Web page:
Each of our cultural communities have, at some stage, traveled over water to be part of New Zealand/Aotearoa. The whakatauki ‘He waka eke noa’ summarises where we are today ‘we are all on this journey together’. A waka, symbolic of our unity, was unveiled at The Incubator at Tauranga’s Historic Village on 27 June 2020 where it now resides. The waka was designed by Quinton Bidois and painted by Michelle Estall.
Quinton Bidois designed the waka at the heart of the 'This is Us' project. Quinton is a contemporary Māori visual artist and cultural ambassador of Måori descent with ancestral tribal links to Ngai-Te Rangi, Ngāti Tapu and Ngati- Ranginui Pirirakau. Born and raised in Tauranga moana, more specifically Arataki, Mt Maunganui, Quinton was educated at St Stephens Māori boarding school in the Bombay Hills. He is currently the marae chair for Waikari marae, Ngāti Tapu, and a full time lecturer on the Bachelor of Creative Industries at Toi Ohomai in Tauranga. Quinton holds a master’s degree in creative professional practice and a Bachelor of Teaching from Waikato University. As well as working as a contemporary Māori visual artist, Quinton has been a practitioner of Tā moko for 20 years and has travelled the world extensively through this art form.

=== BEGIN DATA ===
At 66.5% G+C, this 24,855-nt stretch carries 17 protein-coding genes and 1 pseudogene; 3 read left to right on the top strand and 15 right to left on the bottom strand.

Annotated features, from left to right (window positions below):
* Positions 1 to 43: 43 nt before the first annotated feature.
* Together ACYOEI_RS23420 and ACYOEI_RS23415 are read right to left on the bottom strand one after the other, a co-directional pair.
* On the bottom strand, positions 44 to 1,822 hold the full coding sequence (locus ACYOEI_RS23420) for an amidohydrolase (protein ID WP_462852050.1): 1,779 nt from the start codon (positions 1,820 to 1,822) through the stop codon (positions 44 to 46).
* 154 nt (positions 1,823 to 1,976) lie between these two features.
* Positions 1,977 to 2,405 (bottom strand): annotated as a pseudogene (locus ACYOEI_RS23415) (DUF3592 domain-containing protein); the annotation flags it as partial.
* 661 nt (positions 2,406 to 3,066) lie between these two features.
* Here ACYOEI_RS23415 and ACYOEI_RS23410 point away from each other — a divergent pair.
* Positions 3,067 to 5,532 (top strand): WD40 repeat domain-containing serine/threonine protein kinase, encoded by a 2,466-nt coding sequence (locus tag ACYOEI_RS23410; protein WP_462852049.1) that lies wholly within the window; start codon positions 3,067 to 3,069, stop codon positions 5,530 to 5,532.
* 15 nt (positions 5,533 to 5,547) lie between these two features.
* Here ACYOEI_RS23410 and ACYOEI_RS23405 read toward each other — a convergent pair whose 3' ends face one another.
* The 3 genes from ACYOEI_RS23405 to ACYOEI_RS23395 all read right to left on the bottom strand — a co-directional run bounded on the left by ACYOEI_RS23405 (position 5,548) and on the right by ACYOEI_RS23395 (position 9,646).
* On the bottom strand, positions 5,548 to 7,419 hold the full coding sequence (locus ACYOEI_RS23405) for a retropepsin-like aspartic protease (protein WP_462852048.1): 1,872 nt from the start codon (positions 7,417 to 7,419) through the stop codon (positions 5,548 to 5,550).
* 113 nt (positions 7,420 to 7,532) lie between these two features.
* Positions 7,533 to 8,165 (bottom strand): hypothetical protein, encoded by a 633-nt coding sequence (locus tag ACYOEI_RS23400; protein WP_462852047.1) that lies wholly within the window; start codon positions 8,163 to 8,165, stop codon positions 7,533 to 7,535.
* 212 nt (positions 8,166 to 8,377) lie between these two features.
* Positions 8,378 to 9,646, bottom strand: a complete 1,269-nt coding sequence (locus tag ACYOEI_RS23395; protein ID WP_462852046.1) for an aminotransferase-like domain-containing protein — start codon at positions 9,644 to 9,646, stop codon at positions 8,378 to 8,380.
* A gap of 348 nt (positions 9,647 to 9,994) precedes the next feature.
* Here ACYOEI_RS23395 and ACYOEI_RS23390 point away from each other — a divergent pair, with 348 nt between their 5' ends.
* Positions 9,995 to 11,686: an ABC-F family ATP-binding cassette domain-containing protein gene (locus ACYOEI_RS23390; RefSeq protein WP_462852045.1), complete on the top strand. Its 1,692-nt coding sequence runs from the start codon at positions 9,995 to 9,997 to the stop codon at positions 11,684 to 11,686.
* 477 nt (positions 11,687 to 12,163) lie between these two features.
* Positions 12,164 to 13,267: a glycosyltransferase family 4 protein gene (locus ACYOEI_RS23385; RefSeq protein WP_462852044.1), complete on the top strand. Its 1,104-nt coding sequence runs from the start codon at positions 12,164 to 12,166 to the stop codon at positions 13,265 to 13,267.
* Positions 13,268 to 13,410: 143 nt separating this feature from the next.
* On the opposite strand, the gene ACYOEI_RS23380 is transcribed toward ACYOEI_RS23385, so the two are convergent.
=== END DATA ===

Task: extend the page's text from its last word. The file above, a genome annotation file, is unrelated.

Michelle Estall is a visual artist of Maori and European descent with tribal links to both Te Rarawa and Te Aupōuri but born and raised in Tauranga Moana. Michelle is the artist who has painted the Waka that is at the heart of the “This is Us” project.
Michelle has been painting fulltime for the last few years, most commonly working with the medium of acrylic on canvas. Michelle draws inspiration from the beauty of Aotearoa and its people. Nature, connections to mother earth and one another are common themes in her work.
Painting Te Waka
"It has been an honour and absolute pleasure to be part of the ‘This Is Us’ project. I was excited to get started on the murals that would work in harmony with the waka taua designed by talented local artist and tutor Quinton Bidois.
The waka itself was the perfect vessel to symbolise the idea of inclusion based around the whakataukī, “He waka eke noa”, which translates to ‘We are all in the same boat’.
The artwork on the first side of the waka is a landscape scene, showing sky, land and water. In the sky a cloud hangs over the land below at sunset representing Aotearoa, the land of the long white cloud. In the water is the silhouette of a waka taua, that bears similarities to the intricately carved Ngātokimatawhaorua ceremonial waka that resides on the grounds at Waitangi. It is simply intended to represent the fleet of waka that migrated here after Kupe. Waka Taua can be extremely large and carry a lot of passengers and I wanted the image to give that sense of community in one boat.
The phrase ‘We are all in this together’ has gained even more significance since the painting of this mural, as our nation has pulled together to eliminate the spread of Covid-19. It is heart-warming to see communities rally to support one another through the rebuild of the economy post lockdown and be more present for one another in general.